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I am interested in any advice about special C-programming techniques for ARM-CPU targets using GCC with EABI. My applications contain floating-point intensive calculations on large data arrays. The major goal is to get the fastest executable. Mostly, I use codesourcery and android-ndk's arm-eabi-gcc versions. I also don't want to use neon-intrinsics or do any changes in C-code, which are incompatible with other compilers for other architectures (like Intel compiler for IA32).

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For Android, VFP hardware is fairly common. The NDK has targets for "soft" FP (armv5te) and "hard" FP (armv7-a). You didn't say what sorts of devices you were targeting. – fadden Jan 29 '11 at 1:00
@fadden: Different processors, some of them support NEON SIMD instructions, some have no floating point coprocessor. Mostly ARM v5, v6, v7 Cortex A8/A9. – psihodelia Jan 31 '11 at 11:32
up vote 3 down vote accepted

If you want to maintain portability, my advice is "don't use floating point". Most ARM chips do not have an FPU and will have to emulate the operations in software.

In general, benchmark, change, and benchmark again. Any performance optimisation without thorough before/after performance measurements is futile.

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My target CPU's each has FPU (Cortex A8,A9). – psihodelia Jan 28 '11 at 10:27
@psihodelia: In that case there is probably nothing specific about ARM at the C code level, except to say that it is likely that your compiler will not generate code that takes advantage of SIMD instructions, the library might do so, but that is not a given; you need to investigate, and possibly optimise some operations in assembler. One library I used implemented sqrt() using a convergence algorithm despite the function being supported directly in hardware! – Clifford Jan 28 '11 at 10:45
Even if you have an FPU, but are interested in performance you should try to do your math in fixed point. – dwelch Jan 28 '11 at 14:51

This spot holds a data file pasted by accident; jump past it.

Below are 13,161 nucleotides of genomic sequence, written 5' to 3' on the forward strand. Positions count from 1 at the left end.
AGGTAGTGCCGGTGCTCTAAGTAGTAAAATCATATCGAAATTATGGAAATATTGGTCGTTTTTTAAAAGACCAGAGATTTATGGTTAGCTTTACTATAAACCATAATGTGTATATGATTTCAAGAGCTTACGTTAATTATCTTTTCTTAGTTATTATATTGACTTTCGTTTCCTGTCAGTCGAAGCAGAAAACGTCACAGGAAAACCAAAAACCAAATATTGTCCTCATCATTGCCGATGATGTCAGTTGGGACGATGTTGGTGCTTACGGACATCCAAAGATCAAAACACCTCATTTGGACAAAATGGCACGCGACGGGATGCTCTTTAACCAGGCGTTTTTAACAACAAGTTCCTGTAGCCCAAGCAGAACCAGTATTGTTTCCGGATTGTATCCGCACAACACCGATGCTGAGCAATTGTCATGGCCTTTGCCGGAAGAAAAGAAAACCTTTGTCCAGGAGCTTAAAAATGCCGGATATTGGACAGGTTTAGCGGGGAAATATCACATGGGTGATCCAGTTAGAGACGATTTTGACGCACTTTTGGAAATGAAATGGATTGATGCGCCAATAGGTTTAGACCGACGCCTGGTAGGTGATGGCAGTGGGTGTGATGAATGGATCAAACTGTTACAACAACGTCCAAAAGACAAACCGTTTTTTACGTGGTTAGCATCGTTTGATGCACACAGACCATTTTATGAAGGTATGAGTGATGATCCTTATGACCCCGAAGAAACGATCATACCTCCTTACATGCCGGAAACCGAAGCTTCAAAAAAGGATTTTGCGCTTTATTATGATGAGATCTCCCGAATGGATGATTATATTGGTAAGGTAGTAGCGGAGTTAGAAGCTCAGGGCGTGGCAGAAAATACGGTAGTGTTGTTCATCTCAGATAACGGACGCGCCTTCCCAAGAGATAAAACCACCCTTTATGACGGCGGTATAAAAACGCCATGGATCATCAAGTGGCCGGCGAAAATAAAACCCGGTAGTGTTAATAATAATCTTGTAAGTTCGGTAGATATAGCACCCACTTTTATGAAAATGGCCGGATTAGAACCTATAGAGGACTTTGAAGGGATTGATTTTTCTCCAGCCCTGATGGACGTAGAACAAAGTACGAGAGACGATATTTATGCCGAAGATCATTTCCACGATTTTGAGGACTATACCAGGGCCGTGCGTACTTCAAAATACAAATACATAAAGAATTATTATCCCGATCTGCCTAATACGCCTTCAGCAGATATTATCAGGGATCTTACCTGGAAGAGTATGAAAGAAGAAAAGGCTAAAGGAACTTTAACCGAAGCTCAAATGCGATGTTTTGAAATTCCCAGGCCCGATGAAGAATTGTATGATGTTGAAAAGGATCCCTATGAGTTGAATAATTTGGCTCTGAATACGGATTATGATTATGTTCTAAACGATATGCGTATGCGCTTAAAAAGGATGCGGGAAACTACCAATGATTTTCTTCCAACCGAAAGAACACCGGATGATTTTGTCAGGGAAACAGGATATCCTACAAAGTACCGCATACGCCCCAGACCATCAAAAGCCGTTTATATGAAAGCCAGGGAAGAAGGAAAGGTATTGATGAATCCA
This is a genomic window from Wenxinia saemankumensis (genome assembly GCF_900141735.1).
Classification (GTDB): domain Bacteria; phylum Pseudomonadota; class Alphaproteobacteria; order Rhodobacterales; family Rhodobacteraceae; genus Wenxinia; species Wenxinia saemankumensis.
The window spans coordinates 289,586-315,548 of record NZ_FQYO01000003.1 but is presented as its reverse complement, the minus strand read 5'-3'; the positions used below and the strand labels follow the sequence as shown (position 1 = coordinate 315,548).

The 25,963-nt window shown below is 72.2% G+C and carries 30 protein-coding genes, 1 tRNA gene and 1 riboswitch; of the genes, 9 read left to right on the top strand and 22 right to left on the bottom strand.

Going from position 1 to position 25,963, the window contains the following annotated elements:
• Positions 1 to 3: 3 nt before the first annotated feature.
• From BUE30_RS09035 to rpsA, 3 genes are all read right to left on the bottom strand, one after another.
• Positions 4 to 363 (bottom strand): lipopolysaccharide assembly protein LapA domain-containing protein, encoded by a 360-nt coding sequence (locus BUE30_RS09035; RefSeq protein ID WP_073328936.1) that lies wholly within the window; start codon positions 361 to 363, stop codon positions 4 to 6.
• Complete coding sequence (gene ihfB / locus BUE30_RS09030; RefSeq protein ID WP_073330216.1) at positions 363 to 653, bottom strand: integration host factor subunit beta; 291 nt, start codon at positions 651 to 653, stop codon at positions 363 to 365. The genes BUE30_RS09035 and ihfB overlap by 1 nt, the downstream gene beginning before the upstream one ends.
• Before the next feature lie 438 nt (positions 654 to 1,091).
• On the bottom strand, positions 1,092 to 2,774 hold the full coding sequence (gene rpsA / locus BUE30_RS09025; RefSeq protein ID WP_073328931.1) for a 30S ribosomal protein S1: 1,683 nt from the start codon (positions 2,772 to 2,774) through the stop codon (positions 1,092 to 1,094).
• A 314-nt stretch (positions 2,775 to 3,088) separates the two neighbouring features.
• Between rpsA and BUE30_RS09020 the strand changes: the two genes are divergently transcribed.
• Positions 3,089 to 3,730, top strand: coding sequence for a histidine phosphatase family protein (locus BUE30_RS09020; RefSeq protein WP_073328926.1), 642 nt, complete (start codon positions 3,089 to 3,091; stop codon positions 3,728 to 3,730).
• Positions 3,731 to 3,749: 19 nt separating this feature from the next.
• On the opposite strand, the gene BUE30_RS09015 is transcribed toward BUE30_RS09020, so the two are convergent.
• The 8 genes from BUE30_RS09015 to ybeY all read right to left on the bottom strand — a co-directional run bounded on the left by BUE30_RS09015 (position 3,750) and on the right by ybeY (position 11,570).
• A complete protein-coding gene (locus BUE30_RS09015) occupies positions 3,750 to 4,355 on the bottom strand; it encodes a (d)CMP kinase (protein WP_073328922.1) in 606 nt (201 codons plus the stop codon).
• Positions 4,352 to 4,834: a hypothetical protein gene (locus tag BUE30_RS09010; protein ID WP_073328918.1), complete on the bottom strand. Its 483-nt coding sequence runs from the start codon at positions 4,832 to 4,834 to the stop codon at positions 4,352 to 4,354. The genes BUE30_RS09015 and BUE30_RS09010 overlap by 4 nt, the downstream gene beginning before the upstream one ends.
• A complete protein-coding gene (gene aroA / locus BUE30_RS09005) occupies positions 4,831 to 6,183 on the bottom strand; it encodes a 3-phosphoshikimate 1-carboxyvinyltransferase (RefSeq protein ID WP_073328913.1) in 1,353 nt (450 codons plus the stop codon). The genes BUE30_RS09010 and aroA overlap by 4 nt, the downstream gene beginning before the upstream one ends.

VFP instruction set is quite limited compared to the Advanced SIMD instructions (NEON). Also, there are unexpected VFP performance pitfalls, such as a simple function of selecting the smaller of two float values, when compiled into VFP, results in a vcmpe/vmrs/b{cond} sequence that causes a very long CPU stall. Also see this ARM documentation with the advice: "using Advanced SIMD value selection operations is more efficient than using the equivalent VFP compare with conditional execution.". – rwong Aug 30 '14 at 8:29

Since most ARM targets do not have an FPU, if you want the "fastest executable", you should consider using a fixed point library. This Dr. Dobb's article: Optimizing Math-Intensive Applications with Fixed-Point Arithmetic has a good explanation of CORDIC algorithms and provides complete source code for the library discussed in the article. The article is exactly about accelerating math intensive code on ARM devices without an FPU. The reported results were typically a 4x acceleration over a floating point implementation, which given that a VFP without use of vectorization (which the compiler is unlikely to support except through library code) gives a 5x acceleration, is pretty good for a software implementation.

Note: I have used this library and found an error in the log() function. This is corrected by adding a 0x0LL to the end of the log_two_power_n_reversed[] array initialiser. I have confirmed this correction with the author. The link to the code in the article is broken, find it at:

[EDIT] Oops, sorry the article and code discusses a C++ implementation, using operator and function overloading extensively to make use of the fixed type as transparent as possible. A good reason to use C++ compilation perhaps, but not what you asked for.

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To maximize performance on a CPU without an FPU, should should also choose "soft floating point" instead of "hard floating point". This way, your executable will be linked against floating point libraries instead of relying on the kernel trapping illegal instructions and emulating them in the kernel (which takes more time because of the context switching involved).

Of course, if you have a CPU with a hardware floating point unit, you should use hard floating point to make use of it.

Luckily, the EABI allows to have both types of executables and libraries coexist peacefully.

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Alas, for best number crunching performance across all the ARM processors in current use for smartphones, the best method may be to do something completely different for each ARM architecture: scaled integer arithmetic or slower soft-float for fpu-less chips, overlappable floating point for chips with pipelined VFP hardware, and parallelized non-portable NEON intrinsics for NEON capable chips. You may have to code all of these, and use run-time compute routine selection after detecting the CPU architecture.

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